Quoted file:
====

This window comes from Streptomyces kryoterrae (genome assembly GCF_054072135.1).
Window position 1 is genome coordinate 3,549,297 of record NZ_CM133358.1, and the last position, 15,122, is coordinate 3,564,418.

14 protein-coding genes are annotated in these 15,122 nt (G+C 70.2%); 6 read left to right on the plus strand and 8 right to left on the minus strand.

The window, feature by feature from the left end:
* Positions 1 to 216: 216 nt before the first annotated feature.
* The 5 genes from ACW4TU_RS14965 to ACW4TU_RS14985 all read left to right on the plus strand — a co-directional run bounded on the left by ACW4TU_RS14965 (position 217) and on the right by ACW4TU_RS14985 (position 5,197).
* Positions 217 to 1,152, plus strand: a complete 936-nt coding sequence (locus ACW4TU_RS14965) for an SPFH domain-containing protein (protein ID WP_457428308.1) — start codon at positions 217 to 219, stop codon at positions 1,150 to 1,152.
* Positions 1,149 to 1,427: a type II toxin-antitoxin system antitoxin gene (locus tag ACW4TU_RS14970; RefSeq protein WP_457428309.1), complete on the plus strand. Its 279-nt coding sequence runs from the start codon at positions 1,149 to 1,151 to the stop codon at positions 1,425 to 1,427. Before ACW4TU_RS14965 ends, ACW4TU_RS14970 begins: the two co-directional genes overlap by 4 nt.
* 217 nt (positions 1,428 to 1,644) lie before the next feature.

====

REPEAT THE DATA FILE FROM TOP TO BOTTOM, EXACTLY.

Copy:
This window comes from Streptomyces kryoterrae (genome assembly GCF_054072135.1).
Window position 1 is genome coordinate 3,549,297 of record NZ_CM133358.1, and the last position, 15,122, is coordinate 3,564,418.

14 protein-coding genes are annotated in these 15,122 nt (G+C 70.2%); 6 read left to right on the plus strand and 8 right to left on the minus strand.

The window, feature by feature from the left end:
* Positions 1 to 216: 216 nt before the first annotated feature.
* The 5 genes from ACW4TU_RS14965 to ACW4TU_RS14985 all read left to right on the plus strand — a co-directional run bounded on the left by ACW4TU_RS14965 (position 217) and on the right by ACW4TU_RS14985 (position 5,197).
* Positions 217 to 1,152, plus strand: a complete 936-nt coding sequence (locus ACW4TU_RS14965) for an SPFH domain-containing protein (protein ID WP_457428308.1) — start codon at positions 217 to 219, stop codon at positions 1,150 to 1,152.
* Positions 1,149 to 1,427: a type II toxin-antitoxin system antitoxin gene (locus tag ACW4TU_RS14970; RefSeq protein WP_457428309.1), complete on the plus strand. Its 279-nt coding sequence runs from the start codon at positions 1,149 to 1,151 to the stop codon at positions 1,425 to 1,427. Before ACW4TU_RS14965 ends, ACW4TU_RS14970 begins: the two co-directional genes overlap by 4 nt.
* 217 nt (positions 1,428 to 1,644) lie before the next feature.